if (c1.Compare(c2))
                Console.WriteLine("Same");
            else
                Console.WriteLine("Not same");
        }
}

static class Extensions  // extension methods are placed in a static class
{
    // extension method that is invoked with a Customer object and has a parameter of Customer type
    public static bool Compare(this Customer c1, Customer c2)
    {
       if (c1.Name == c2.Name && c1.City == c2.City)
             return true;
       else
             return false;
    }
}

Anonymous Types

C# allows you to create types on the fly. You can create a new type without any name (anonymous) and create objects of the type there and then.

In the following example, inside the for loop, we created a new anonymous data type with Name and Length properties. Creation of anonymous type, creating an object, assigning values to properties and assigning object to variable details, all are done in one step. Variable details can be used just like any other object and it has two properties - Name and Length.

 public static void Main()
 {
   List names = new List {"Anders","Scott","Mike"};

   foreach (var v in names)
   {
     var details = new { Name = v, Length = v.Length };

     Console.WriteLine(details.Name + "\t" + details.Length);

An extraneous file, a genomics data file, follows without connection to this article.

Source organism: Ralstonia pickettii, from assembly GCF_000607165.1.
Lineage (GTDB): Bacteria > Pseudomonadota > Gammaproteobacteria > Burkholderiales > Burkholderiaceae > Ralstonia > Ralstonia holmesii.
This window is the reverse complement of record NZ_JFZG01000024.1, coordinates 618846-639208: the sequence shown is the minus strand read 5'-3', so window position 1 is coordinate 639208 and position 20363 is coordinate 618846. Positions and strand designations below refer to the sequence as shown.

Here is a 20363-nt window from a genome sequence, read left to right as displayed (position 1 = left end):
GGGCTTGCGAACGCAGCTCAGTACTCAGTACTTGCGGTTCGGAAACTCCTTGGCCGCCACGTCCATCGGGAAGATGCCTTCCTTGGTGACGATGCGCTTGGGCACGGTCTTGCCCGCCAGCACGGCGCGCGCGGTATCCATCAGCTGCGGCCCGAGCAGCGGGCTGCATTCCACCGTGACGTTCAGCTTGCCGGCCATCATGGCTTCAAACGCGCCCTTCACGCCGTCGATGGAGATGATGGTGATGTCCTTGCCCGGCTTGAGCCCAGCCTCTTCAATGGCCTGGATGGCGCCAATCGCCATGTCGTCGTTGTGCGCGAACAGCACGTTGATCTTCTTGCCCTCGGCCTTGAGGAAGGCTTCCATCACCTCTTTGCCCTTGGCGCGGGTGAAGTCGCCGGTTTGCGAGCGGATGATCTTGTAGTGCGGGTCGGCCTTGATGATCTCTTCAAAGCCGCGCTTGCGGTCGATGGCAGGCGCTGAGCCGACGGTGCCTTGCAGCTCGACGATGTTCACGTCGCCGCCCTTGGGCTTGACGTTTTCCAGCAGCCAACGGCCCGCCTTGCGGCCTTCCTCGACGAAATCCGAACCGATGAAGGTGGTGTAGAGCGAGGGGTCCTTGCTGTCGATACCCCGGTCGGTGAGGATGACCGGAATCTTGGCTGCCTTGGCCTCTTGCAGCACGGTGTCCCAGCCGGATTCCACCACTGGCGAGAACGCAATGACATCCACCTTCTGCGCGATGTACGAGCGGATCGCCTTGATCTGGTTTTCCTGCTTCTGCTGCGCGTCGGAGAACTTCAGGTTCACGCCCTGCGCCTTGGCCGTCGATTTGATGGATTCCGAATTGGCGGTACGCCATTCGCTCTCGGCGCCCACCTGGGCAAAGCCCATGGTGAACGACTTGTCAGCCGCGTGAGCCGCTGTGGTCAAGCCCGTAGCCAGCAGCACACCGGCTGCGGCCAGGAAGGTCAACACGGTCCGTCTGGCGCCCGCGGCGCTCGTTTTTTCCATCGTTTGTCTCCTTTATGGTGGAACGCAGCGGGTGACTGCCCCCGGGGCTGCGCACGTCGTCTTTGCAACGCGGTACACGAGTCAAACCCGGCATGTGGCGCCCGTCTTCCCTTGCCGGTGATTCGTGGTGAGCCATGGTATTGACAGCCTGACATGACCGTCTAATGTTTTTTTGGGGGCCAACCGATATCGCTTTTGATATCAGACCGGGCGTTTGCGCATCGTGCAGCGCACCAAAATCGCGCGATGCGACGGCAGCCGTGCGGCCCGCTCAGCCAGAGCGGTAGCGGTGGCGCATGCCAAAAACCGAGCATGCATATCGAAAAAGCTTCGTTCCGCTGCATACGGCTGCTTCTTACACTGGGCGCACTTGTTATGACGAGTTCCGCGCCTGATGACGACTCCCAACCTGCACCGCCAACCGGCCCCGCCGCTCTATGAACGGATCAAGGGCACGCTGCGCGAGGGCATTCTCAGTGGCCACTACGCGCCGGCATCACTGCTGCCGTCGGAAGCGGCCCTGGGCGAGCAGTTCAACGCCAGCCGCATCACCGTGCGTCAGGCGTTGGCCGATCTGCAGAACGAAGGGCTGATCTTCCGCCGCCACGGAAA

}
}

Partial Methods

A partial method is a method that may be defined or not. We have to declare a partial method with keyword partial. Then in the class we may or may not define the partial method. When a partial method is called, C# calls the method if it is defined otherwise call to this method is ignored.

A partial method must return void and should not contain any other modifiers or attributes. However it may be static method.

 partial class PartialMethod
 {
   static partial void Print();  // declaration of partial method
   static partial void AnotherPrint();  // declaration of partial method. It is not defined in the class.

   public static void Main()
   {
       Print();
       Console.WriteLine("In Main");
       AnotherPrint();  // call is ignored as partial method is not implemented

   }
   static partial void Print()  // definition of partial method
   {
        Console.WriteLine("Print Method");
   }
}

Enjoy the new features of C# 3.0. In fact, VB.NET 9.0 has similar features except automatically implemented properties. Of course its syntax is different, sometimes differing by a lot.

Srikanth